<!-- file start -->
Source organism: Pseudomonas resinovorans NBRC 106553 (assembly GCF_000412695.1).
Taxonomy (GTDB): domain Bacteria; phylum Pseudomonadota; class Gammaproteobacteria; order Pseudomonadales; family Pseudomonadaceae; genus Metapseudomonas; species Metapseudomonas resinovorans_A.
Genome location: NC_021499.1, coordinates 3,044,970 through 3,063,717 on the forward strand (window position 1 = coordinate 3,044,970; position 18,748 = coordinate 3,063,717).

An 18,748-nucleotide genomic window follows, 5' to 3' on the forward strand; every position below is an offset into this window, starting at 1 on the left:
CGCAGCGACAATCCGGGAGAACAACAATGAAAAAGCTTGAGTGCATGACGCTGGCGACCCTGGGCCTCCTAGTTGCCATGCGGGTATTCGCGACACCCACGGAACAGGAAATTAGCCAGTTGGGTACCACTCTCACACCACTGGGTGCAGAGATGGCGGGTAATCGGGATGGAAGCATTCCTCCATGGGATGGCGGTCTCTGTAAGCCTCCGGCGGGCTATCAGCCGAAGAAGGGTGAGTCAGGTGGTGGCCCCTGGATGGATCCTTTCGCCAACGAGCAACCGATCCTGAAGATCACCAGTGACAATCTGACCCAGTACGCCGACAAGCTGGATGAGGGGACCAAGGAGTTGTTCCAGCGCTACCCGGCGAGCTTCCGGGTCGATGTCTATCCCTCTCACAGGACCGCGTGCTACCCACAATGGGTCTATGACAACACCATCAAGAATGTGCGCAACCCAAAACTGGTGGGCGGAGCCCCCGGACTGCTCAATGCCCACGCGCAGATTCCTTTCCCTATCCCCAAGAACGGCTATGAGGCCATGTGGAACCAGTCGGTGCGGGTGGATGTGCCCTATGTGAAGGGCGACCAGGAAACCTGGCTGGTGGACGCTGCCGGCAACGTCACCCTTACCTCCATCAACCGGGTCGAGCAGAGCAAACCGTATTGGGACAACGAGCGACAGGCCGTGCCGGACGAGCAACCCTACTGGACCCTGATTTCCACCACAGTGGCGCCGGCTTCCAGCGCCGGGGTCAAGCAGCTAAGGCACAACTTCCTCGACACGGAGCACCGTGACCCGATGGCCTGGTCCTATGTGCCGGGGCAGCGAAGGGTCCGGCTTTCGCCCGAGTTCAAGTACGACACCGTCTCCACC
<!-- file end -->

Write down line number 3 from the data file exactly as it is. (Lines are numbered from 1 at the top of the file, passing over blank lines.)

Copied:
Genome location: NC_021499.1, coordinates 3,044,970 through 3,063,717 on the forward strand (window position 1 = coordinate 3,044,970; position 18,748 = coordinate 3,063,717).